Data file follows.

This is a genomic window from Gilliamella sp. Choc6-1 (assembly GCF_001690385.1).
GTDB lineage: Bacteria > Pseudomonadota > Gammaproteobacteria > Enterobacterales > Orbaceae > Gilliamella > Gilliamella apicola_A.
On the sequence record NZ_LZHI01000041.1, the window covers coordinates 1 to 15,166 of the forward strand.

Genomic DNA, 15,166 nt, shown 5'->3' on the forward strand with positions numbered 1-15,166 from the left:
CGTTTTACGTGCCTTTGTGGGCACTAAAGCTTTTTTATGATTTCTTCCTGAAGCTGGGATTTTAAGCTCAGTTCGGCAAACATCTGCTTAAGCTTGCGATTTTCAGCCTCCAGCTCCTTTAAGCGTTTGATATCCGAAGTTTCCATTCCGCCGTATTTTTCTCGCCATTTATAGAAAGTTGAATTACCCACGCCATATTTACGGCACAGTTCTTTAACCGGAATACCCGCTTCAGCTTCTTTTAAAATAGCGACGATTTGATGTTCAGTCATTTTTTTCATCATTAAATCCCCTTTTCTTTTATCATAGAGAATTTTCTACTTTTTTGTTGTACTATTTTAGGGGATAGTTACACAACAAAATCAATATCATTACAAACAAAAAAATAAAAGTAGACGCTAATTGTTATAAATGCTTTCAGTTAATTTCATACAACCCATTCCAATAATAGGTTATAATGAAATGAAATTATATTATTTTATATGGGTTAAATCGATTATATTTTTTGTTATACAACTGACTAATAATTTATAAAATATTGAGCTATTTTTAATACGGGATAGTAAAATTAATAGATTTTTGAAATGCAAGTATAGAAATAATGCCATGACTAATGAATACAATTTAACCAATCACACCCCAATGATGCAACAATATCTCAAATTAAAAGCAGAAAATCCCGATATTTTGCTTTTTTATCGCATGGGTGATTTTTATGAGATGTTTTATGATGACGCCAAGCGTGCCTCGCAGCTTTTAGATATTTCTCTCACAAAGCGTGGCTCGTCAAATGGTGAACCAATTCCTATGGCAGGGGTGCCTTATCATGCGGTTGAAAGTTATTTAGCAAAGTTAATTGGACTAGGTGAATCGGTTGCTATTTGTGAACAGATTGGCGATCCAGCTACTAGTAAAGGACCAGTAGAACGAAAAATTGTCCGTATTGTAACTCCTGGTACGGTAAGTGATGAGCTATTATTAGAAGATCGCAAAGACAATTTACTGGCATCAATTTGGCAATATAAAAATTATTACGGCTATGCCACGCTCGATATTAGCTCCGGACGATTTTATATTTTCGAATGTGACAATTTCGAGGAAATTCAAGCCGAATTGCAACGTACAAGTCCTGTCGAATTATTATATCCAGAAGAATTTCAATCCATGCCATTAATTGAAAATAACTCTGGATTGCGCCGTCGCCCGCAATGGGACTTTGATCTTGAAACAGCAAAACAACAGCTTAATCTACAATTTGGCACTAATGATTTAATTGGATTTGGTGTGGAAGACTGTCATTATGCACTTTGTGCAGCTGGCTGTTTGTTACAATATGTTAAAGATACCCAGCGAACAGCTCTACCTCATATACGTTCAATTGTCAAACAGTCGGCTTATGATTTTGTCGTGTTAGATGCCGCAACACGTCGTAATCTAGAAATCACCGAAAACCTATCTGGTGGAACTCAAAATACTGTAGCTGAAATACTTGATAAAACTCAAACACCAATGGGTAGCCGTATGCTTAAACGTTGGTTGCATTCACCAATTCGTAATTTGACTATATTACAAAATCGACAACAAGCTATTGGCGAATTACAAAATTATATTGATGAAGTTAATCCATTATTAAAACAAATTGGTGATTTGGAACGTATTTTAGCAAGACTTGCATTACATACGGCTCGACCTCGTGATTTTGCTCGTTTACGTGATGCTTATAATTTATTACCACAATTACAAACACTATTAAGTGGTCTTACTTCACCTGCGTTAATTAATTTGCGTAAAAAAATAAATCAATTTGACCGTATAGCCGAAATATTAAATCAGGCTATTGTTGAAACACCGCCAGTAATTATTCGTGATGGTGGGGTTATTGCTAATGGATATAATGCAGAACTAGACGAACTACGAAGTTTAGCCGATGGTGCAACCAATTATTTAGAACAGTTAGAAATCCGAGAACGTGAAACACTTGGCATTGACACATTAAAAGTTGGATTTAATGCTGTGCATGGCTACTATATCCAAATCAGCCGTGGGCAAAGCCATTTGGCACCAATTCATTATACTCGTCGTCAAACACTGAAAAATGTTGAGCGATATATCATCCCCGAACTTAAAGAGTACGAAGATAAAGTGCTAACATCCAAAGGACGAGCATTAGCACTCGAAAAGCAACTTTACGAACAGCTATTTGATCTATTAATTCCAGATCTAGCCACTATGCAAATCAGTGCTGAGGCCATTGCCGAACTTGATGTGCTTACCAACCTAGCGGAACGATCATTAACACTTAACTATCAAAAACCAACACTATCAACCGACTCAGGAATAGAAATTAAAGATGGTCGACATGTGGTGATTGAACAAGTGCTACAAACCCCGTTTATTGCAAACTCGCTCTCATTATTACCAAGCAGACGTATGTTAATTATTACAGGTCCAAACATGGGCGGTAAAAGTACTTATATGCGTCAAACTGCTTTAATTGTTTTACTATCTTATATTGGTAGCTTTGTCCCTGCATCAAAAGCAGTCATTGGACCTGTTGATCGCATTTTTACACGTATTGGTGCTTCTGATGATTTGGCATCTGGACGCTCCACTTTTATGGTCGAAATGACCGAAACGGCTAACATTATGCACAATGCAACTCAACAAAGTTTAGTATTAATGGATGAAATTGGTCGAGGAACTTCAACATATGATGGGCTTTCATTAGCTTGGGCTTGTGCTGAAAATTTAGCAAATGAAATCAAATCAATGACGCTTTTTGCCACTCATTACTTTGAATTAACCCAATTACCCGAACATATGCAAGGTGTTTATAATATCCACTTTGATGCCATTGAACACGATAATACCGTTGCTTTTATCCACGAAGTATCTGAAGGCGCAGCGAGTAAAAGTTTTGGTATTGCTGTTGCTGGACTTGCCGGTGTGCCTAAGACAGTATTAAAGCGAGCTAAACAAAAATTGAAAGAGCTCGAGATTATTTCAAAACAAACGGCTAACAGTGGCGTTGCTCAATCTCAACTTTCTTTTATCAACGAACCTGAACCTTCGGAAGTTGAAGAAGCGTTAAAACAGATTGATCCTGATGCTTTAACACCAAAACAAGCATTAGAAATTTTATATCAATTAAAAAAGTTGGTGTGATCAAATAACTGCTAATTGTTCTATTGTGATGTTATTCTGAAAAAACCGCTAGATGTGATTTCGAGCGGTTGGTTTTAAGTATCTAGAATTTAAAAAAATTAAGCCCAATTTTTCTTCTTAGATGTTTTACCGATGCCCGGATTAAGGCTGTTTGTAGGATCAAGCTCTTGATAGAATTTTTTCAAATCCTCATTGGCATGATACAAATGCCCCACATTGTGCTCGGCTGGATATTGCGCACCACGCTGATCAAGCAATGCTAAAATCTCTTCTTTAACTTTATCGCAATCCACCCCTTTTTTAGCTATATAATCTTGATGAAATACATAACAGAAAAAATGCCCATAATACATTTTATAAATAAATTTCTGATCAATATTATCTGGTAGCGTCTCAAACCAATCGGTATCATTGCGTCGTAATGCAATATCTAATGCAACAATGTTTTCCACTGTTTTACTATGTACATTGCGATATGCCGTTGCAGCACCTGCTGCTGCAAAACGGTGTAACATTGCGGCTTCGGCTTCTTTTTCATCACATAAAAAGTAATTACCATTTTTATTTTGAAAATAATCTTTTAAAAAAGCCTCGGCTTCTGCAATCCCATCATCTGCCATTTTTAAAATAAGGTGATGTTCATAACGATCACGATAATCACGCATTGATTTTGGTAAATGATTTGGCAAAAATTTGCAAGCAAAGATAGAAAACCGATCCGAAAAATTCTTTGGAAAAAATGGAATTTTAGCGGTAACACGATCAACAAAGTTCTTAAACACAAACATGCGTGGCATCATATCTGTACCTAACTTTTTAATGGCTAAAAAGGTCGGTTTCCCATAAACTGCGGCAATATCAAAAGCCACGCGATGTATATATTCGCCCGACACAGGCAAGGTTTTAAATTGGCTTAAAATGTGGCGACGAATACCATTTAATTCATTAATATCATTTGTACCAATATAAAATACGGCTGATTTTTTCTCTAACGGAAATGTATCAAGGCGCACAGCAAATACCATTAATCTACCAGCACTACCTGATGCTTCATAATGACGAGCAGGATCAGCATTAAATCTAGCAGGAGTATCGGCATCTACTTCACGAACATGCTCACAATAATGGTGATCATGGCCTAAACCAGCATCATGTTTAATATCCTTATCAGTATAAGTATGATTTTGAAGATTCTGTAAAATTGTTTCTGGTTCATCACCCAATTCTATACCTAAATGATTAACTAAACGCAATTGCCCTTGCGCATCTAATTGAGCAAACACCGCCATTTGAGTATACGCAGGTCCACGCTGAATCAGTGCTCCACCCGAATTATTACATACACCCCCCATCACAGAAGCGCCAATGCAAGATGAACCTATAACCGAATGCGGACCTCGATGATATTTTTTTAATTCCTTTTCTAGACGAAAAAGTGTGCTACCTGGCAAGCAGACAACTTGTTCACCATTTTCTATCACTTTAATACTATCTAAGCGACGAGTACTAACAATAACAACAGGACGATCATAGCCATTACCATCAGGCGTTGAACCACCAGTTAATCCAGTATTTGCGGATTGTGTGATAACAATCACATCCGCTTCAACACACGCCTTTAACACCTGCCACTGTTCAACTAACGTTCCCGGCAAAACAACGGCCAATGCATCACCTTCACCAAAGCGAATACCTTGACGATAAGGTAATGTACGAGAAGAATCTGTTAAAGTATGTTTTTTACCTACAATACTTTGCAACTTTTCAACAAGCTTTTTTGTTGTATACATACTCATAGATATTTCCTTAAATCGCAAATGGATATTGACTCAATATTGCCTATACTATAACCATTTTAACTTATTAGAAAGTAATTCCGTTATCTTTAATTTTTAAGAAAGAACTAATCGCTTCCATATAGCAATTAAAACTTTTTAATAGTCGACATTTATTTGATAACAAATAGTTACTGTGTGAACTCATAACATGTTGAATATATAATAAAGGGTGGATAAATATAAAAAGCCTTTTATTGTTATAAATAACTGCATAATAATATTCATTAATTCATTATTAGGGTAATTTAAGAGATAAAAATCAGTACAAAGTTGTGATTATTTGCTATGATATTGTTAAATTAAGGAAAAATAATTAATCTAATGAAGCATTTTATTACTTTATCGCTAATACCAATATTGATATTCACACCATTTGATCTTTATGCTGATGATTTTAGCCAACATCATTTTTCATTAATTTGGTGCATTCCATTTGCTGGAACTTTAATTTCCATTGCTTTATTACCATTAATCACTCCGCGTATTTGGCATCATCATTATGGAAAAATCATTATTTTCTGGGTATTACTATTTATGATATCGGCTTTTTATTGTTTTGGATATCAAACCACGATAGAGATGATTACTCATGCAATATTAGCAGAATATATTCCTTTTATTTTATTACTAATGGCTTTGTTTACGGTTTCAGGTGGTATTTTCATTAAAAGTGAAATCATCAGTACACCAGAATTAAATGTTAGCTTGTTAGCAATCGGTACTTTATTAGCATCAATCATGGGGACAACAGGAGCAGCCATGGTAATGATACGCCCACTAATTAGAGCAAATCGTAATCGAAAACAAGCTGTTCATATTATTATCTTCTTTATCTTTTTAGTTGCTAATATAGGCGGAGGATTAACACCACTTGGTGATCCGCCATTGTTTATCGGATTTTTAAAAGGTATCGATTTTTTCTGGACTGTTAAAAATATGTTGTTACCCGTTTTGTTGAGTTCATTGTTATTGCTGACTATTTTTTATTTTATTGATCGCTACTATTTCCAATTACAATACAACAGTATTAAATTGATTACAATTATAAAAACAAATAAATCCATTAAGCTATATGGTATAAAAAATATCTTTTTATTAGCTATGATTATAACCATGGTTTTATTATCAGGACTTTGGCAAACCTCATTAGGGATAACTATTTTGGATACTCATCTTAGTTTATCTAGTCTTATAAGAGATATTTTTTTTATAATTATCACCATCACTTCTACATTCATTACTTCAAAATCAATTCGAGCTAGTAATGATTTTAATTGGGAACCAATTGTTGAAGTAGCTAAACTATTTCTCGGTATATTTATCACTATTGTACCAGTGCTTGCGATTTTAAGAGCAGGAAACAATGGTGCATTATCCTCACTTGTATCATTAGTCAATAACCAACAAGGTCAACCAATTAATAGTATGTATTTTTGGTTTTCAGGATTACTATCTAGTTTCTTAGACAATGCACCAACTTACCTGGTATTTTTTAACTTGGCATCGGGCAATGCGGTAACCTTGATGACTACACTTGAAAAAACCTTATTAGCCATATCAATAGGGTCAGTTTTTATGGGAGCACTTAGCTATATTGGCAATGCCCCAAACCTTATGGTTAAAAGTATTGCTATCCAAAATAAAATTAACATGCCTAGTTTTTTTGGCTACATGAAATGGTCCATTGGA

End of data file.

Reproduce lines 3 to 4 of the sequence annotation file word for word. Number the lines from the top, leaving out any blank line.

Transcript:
On the sequence record NZ_LZHI01000041.1, the window covers coordinates 1 to 15,166 of the forward strand.

Genomic DNA, 15,166 nt, shown 5'->3' on the forward strand with positions numbered 1-15,166 from the left: